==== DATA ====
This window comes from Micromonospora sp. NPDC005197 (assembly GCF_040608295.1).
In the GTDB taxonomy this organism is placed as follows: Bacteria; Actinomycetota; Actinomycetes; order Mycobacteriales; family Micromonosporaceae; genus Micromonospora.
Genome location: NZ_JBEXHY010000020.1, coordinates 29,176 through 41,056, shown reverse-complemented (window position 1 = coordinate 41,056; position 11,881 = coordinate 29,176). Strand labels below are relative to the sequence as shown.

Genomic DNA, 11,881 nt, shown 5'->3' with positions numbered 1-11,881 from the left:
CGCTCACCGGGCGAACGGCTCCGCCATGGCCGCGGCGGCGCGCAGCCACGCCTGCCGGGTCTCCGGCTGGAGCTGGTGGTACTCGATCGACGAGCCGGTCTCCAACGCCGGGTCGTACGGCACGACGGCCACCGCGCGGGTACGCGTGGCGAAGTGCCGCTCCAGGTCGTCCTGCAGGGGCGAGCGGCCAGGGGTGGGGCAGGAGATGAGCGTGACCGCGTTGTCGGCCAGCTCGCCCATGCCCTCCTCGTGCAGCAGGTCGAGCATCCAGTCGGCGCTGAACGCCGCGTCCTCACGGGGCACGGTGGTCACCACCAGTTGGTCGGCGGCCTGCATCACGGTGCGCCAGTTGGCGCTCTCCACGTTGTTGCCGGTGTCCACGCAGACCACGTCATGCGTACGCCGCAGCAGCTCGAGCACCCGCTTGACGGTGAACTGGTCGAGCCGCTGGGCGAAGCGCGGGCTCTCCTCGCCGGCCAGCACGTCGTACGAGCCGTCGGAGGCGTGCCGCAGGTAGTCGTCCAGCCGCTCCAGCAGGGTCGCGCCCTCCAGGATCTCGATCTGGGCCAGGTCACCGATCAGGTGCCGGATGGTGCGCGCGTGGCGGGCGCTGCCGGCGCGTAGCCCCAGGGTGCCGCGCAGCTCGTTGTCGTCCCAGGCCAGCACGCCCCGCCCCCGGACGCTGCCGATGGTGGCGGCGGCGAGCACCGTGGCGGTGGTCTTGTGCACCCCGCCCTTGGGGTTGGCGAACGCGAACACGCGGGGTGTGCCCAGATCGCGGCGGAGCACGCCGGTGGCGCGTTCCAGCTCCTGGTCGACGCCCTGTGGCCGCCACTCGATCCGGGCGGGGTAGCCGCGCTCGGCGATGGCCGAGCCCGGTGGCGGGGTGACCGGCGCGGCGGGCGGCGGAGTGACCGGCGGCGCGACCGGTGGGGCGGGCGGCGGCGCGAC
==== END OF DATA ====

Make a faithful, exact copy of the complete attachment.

This window comes from Micromonospora sp. NPDC005197 (assembly GCF_040608295.1).
In the GTDB taxonomy this organism is placed as follows: Bacteria; Actinomycetota; Actinomycetes; order Mycobacteriales; family Micromonosporaceae; genus Micromonospora.
Genome location: NZ_JBEXHY010000020.1, coordinates 29,176 through 41,056, shown reverse-complemented (window position 1 = coordinate 41,056; position 11,881 = coordinate 29,176). Strand labels below are relative to the sequence as shown.

Genomic DNA, 11,881 nt, shown 5'->3' with positions numbered 1-11,881 from the left:
CGCTCACCGGGCGAACGGCTCCGCCATGGCCGCGGCGGCGCGCAGCCACGCCTGCCGGGTCTCCGGCTGGAGCTGGTGGTACTCGATCGACGAGCCGGTCTCCAACGCCGGGTCGTACGGCACGACGGCCACCGCGCGGGTACGCGTGGCGAAGTGCCGCTCCAGGTCGTCCTGCAGGGGCGAGCGGCCAGGGGTGGGGCAGGAGATGAGCGTGACCGCGTTGTCGGCCAGCTCGCCCATGCCCTCCTCGTGCAGCAGGTCGAGCATCCAGTCGGCGCTGAACGCCGCGTCCTCACGGGGCACGGTGGTCACCACCAGTTGGTCGGCGGCCTGCATCACGGTGCGCCAGTTGGCGCTCTCCACGTTGTTGCCGGTGTCCACGCAGACCACGTCATGCGTACGCCGCAGCAGCTCGAGCACCCGCTTGACGGTGAACTGGTCGAGCCGCTGGGCGAAGCGCGGGCTCTCCTCGCCGGCCAGCACGTCGTACGAGCCGTCGGAGGCGTGCCGCAGGTAGTCGTCCAGCCGCTCCAGCAGGGTCGCGCCCTCCAGGATCTCGATCTGGGCCAGGTCACCGATCAGGTGCCGGATGGTGCGCGCGTGGCGGGCGCTGCCGGCGCGTAGCCCCAGGGTGCCGCGCAGCTCGTTGTCGTCCCAGGCCAGCACGCCCCGCCCCCGGACGCTGCCGATGGTGGCGGCGGCGAGCACCGTGGCGGTGGTCTTGTGCACCCCGCCCTTGGGGTTGGCGAACGCGAACACGCGGGGTGTGCCCAGATCGCGGCGGAGCACGCCGGTGGCGCGTTCCAGCTCCTGGTCGACGCCCTGTGGCCGCCACTCGATCCGGGCGGGGTAGCCGCGCTCGGCGATGGCCGAGCCCGGTGGCGGGGTGACCGGCGCGGCGGGCGGCGGAGTGACCGGCGGCGCGACCGGTGGGGCGGGCGGCGGCGCGAC